Serialization as a database
This app from 2004 demonstrates serialization in its simplest form, in particular for use as a storage medium. The demo creates 20,000 “Product” objects, adds them to a collection, and serializes the collection. It’s a basic app, it was made to test whether serialization can be used for storing data (‘persisting’) efficiently.
So long as the objects are simple and the collection is quite small, it’s viable. In this example it takes around 10 seconds to deserialize and load the 20,000 objects into a listview.
There are of course far better ways of storing objects to disk. The object framework page has more details of this.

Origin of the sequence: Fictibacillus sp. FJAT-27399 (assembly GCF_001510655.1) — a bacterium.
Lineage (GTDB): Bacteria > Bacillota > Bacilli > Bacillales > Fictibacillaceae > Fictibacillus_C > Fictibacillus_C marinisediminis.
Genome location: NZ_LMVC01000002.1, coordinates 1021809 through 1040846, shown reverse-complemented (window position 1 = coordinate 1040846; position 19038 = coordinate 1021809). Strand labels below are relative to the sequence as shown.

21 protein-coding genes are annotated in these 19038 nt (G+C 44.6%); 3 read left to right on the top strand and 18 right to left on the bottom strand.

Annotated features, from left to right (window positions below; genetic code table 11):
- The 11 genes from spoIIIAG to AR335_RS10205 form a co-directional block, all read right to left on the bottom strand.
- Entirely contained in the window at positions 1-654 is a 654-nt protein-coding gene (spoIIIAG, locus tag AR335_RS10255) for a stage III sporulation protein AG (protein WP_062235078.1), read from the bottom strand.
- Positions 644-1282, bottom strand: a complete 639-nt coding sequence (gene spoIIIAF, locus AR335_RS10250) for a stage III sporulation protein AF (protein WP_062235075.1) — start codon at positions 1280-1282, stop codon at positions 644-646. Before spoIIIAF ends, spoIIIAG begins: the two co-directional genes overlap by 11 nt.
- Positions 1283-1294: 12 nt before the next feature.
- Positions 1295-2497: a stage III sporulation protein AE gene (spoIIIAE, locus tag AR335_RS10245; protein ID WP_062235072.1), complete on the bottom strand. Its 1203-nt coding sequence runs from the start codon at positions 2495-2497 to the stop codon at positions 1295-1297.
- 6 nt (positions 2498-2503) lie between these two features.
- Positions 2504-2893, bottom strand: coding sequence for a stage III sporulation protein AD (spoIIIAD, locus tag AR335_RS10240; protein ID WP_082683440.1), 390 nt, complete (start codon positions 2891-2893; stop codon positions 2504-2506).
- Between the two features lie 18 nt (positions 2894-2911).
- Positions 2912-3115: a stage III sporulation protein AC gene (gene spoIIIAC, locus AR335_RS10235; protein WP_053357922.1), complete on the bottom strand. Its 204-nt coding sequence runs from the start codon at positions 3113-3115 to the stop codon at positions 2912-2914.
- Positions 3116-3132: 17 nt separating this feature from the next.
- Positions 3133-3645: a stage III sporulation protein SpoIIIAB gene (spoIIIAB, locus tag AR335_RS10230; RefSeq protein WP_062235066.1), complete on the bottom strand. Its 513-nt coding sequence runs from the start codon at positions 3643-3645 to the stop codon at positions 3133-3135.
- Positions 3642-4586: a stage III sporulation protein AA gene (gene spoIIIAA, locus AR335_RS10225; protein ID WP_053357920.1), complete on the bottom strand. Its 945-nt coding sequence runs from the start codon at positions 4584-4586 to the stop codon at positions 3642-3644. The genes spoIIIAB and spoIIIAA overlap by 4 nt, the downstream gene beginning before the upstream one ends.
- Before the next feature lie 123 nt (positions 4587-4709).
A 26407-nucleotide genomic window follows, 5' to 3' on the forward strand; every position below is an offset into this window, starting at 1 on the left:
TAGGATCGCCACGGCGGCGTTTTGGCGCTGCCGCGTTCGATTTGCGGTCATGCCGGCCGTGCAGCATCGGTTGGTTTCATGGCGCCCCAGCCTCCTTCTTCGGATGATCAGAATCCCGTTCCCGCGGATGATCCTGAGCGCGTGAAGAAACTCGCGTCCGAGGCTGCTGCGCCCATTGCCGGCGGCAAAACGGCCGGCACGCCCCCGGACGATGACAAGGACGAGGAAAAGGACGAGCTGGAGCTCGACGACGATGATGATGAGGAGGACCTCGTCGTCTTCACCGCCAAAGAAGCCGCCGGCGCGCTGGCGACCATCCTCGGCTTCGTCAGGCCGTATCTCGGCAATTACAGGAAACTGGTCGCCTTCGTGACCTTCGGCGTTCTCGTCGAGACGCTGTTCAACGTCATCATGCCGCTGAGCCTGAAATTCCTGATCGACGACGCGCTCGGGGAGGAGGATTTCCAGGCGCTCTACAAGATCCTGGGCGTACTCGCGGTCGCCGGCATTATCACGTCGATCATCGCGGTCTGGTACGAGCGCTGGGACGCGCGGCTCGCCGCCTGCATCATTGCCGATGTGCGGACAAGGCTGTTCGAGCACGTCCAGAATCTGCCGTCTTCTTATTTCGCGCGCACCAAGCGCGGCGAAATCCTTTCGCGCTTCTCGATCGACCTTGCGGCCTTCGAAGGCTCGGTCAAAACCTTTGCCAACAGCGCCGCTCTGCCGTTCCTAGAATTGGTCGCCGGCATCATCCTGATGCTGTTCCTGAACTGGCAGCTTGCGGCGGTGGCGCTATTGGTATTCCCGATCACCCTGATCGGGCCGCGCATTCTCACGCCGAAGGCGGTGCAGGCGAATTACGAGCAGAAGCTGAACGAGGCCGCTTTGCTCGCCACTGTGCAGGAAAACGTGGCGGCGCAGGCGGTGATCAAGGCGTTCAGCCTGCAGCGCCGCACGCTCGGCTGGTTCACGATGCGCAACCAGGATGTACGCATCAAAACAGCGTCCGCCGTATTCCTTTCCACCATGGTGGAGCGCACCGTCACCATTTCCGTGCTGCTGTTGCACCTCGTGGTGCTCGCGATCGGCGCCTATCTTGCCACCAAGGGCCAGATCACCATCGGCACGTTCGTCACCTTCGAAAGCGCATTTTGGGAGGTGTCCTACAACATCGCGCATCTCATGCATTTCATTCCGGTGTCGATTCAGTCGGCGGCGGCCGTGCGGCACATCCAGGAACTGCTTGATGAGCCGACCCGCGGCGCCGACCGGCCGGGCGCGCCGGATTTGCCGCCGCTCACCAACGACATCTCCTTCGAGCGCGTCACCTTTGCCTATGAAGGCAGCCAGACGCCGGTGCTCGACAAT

A project called Prevalance, taken from Java, uses the notion that RAM is so cheap now that you could store all your objects in memory all the time, and simply serialize them at checkpoints (hourly or daily). It takes it one step further than this by also recording the methods that were performed on the object and their state (much like a RDBMS transaction log). The project is used as a cache in HHibernate but hasn’t really been updated since 2003. The site says it is a lot faster than using a RDBMS though I personally wouldn’t want to use it for anything outside of caching.